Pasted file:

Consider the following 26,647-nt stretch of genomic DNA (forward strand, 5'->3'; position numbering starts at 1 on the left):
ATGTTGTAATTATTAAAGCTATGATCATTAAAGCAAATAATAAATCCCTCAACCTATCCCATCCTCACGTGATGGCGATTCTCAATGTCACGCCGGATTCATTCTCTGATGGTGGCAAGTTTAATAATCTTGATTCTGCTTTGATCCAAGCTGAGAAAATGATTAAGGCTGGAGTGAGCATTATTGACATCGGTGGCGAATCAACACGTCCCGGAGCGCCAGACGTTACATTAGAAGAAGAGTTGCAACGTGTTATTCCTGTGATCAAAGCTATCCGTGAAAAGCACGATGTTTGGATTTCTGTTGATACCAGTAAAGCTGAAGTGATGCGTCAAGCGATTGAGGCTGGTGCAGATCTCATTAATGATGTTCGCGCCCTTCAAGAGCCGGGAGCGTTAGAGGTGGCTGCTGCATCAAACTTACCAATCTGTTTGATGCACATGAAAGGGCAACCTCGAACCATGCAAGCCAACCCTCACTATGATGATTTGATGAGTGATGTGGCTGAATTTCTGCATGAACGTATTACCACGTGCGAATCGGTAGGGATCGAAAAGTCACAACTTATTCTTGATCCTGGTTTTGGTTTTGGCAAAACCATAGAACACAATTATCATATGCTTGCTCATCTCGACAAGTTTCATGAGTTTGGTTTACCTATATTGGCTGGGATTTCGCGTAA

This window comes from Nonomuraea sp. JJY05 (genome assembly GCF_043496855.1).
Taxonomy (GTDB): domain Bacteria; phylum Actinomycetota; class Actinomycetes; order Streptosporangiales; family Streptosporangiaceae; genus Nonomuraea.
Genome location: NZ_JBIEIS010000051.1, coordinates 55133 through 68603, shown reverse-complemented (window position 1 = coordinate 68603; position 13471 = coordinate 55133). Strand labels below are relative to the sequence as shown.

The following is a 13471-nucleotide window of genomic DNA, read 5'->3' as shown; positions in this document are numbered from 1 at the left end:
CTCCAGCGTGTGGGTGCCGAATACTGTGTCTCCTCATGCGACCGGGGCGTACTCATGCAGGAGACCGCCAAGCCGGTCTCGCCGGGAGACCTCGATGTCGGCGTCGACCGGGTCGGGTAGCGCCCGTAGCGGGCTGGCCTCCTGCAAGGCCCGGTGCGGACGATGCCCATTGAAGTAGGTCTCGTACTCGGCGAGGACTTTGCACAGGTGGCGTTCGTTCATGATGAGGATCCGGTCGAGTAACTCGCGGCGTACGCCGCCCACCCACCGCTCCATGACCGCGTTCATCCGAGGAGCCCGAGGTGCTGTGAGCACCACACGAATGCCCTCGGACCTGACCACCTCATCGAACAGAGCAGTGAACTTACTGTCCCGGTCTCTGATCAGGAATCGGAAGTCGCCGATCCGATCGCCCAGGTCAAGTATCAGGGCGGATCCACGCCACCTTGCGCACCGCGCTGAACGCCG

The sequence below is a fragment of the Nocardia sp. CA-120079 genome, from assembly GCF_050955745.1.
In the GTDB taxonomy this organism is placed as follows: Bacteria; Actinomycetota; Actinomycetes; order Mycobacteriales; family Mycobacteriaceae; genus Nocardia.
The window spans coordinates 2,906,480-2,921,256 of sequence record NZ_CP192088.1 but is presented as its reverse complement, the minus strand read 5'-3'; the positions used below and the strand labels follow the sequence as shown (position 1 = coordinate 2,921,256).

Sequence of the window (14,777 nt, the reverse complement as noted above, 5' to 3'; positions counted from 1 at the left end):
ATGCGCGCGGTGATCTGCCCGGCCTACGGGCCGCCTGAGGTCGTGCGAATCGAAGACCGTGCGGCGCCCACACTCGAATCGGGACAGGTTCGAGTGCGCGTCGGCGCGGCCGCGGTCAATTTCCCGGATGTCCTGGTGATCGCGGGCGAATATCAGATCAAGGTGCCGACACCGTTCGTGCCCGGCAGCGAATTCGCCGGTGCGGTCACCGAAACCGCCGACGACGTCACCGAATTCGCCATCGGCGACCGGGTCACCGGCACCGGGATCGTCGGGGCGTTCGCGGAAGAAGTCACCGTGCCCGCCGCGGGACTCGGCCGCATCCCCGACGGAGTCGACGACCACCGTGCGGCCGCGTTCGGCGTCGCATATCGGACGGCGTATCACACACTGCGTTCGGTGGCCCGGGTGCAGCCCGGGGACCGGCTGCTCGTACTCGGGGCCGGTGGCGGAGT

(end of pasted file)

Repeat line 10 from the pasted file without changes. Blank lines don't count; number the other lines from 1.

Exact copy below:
The window spans coordinates 2,906,480-2,921,256 of sequence record NZ_CP192088.1 but is presented as its reverse complement, the minus strand read 5'-3'; the positions used below and the strand labels follow the sequence as shown (position 1 = coordinate 2,921,256).